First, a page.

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Skin Conditions During Pregnancy

Skin Conditions During Pregnancy


There are many frequently asked questions about varying skin conditions that can occur during pregnancy and breastfeeding. Many of these conditions are completely normal and will fade soon after giving birth. Others may take a bit longer to clear. Either way, do your research, confide in your healthcare providers, and embrace the changes! 

Common Skin Conditions During Pregnancy

During pregnancy, you may notice various changes to your hair, nails, and skin. Some most common skin changes include: 

  • Dark Spots (located on the inner thighs, breast, and/or nipples) 
  • Melasma- a common skin condition causing brown or grayish-brown patches on the face (around the cheeks, nose, and forehead). This is also called “the mask of pregnancy” and is often caused by an increase in melanin production. Both melasma and dark spots typically fade quickly after giving birth but this process could potentially take up to a year.1
  • Linea Nigra (sometimes referred to as a pregnancy or belly line) – a line that appears around week 23 of pregnancy and runs from the navel (belly button) to the pelvis that can often darken during pregnancy. This should fade after birth.1
  • Stretch Marks – red (light or dark) colored lines that occur when the skin stretches quickly during fetus growth. Stretch marks are most often located on the abdomen (stomach), buttocks, breast, or thighs. While many products are claiming to prevent stretch marks, there is no evidence that these treatments work. The best course of action is to use a heavy moisturizer to keep the skin soft. Even with consistent moisturizing, stretch marks could still occur but most fade after giving birth. 

Acne During Pregnancy

Acne is a common occurrence during pregnancy that impacts the mother in various ways. There are reports of some who previously had clear skin developing acne during their pregnancy.1

Other pregnant women who may have previously struggled with acne find that it gets progressively worse while others find their acne clears. Acne treatments are generally safe to use during pregnancy because they act as local agents and have minimal systemic levels.  Some acne treatments that are safe to use include ingredients such as azelaic acid, benzoyl peroxide, glycolic acid, and salicylic acid.2

The American Academy of Dermatology Association has a list of acne medications that are unsafe to use during pregnancy. The list includes: 

  • Isotretinoin – Brand names include: Absorica®, Amnesteem®, Claravis®, Myorisan®, Sotret®, and Zenatane™ 
  • Tazarotene – Brand names include: Avage®, Fabior®, Tazorac®, and Zorac®
  • Spironolactone – Brand name: Aldactone® 

If you are pregnant, it is recommended that you stop using the medications above immediately. They can cause serious birth defects.3

Uncommon Skin Conditions During Pregnancy

Every pregnancy is different, and some may encounter various health conditions. If you experience any of the following conditions, contact a trusted healthcare provider. These health conditions could cause uncommon skin conditions such as:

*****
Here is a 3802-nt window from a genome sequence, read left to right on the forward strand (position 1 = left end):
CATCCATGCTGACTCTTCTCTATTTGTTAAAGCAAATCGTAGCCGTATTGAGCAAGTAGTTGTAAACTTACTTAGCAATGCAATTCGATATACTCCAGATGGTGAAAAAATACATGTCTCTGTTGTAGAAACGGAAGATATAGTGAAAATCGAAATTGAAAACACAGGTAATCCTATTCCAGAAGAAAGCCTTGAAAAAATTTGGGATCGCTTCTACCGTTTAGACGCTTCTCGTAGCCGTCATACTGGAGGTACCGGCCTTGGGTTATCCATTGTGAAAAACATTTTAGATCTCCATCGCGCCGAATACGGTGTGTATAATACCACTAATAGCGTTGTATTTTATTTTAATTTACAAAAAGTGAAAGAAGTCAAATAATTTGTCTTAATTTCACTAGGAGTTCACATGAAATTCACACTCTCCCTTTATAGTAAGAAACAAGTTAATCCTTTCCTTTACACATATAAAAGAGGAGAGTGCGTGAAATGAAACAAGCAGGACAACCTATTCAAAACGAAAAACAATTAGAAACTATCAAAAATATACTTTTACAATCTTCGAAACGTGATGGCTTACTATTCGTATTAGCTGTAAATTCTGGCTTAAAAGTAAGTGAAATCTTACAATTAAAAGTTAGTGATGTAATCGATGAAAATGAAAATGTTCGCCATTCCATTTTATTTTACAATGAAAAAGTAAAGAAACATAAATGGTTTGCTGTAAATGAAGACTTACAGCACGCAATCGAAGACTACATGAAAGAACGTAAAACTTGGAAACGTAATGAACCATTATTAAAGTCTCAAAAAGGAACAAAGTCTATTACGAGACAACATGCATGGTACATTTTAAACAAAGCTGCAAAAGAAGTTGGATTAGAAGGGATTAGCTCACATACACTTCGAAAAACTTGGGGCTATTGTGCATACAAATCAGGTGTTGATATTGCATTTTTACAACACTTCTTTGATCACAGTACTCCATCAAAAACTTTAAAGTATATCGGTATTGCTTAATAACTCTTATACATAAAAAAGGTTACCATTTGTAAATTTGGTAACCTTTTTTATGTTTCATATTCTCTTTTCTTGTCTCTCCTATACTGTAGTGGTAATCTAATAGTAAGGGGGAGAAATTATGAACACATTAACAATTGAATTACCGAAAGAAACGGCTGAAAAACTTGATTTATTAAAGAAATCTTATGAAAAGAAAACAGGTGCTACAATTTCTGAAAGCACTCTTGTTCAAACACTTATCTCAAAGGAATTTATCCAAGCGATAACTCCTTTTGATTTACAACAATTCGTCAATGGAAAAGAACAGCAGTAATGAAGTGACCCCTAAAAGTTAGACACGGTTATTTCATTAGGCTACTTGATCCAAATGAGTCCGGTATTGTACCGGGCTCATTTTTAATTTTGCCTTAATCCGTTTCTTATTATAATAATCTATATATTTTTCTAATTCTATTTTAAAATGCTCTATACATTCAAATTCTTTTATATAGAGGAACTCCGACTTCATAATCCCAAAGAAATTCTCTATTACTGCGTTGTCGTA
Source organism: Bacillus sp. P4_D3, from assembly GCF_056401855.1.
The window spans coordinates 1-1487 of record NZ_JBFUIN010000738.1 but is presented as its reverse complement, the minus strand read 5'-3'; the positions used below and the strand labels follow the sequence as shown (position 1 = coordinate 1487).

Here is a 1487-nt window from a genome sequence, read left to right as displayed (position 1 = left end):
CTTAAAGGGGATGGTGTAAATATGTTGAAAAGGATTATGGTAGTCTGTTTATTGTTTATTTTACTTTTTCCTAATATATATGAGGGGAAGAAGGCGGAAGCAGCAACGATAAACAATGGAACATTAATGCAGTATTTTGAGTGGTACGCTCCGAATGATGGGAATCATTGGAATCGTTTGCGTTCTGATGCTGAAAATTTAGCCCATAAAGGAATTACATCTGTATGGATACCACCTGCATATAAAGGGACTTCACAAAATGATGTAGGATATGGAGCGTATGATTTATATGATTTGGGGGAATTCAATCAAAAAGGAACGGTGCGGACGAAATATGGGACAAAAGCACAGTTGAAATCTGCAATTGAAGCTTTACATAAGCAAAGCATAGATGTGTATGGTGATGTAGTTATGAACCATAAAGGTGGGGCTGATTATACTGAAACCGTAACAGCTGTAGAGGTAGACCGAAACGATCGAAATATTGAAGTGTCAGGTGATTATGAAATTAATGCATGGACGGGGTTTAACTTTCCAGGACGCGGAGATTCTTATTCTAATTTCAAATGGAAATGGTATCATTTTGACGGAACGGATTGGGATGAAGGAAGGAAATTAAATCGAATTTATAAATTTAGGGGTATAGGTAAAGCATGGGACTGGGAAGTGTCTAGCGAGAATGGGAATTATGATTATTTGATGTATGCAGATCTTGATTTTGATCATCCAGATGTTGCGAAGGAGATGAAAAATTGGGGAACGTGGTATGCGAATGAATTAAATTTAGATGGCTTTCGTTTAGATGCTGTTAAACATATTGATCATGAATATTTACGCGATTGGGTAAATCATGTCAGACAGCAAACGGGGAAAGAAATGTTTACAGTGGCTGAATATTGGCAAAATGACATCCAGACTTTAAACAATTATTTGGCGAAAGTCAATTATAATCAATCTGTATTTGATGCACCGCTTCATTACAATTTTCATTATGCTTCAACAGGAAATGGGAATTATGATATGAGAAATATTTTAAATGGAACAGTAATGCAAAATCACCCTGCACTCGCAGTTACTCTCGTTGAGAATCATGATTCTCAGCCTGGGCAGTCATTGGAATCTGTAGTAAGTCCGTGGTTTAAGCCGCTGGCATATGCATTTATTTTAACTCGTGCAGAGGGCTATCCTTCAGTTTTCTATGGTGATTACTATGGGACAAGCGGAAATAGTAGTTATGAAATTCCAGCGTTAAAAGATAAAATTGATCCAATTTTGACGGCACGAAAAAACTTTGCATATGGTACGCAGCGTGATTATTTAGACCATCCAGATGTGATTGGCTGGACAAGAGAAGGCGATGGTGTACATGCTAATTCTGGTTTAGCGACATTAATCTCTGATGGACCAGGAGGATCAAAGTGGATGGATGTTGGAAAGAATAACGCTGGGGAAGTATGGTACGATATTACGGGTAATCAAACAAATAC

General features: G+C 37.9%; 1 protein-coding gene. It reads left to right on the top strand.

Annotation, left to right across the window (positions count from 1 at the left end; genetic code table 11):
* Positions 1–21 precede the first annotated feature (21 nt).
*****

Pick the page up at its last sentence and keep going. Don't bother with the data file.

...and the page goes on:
• Pruritic Urticarial Papules and Plaques of Pregnancy (PUPPP) – small, red bumps and/or hives that can eventually form large itchy patches on the skin. PUPPP typically appears on your abdomen (stomach) first, then spreads to the thighs, buttocks, and breasts. There is no clear cause of PUPPP but it usually clears up after giving birth.1
  • Prurigo of Pregnancy – small, itchy bumps that are similar to insect bites in appearance. These bumps can appear anywhere on the body and anytime during pregnancy. Once the first bump appears, the number of bumps can increase daily. Prurigo of pregnancy is thought to be caused by changes in the immune system that occur during pregnancy.1
  • Pemphigoid Gestationis – extremely rare skin condition and commonly thought to be an autoimmune disorder that begins during the second and third trimester or right after giving birth.  

Blisters can appear on the abdomen (stomach) or can spread to a wider area of the body.1

  • Intrahepatic Cholestasis of Pregnancy (ICP) – a liver condition that typically occurs during the third trimester and can often go away after giving birth. Typically, bile travels through the liver to the small intestine and is used to break down fats in food. ICP interrupts this process by blocking the flow of bile and reroutes it to the skin. This causes symptoms such as severe itching without a visible rash. This itching occurs on the palms of hands and soles of feet and can spread across the body.1

Looking for specific information about exposures to medications, chemicals, alcohol, or any other substances while pregnant or breastfeeding? Contact MothertoBaby via phone (866.626.6847), email, or text (855.999.3525) to connect to an information specialist. Their services are free to the public, confidential, and available Monday-Friday from 8am – 7pm in English and Spanish! 

It is important to understand that your body will be going through many changes during your pregnancy. If you have any concerns about your pregnancy, contact your OBGYN, doula, or another trusted healthcare provider.  


Written by: Taylor Neither, MPH 

Content Expertly Reviewed by: Dr. Krista Mincey, MPH, Dr.PH, MCHES 



       1. The American College of Obstetricians and Gynecologists. 2022. 

       2. National Institutes of Health. 2011. 

       3. American Academy of Dermatology Association. 

       4. MotherToBaby. 2015. 

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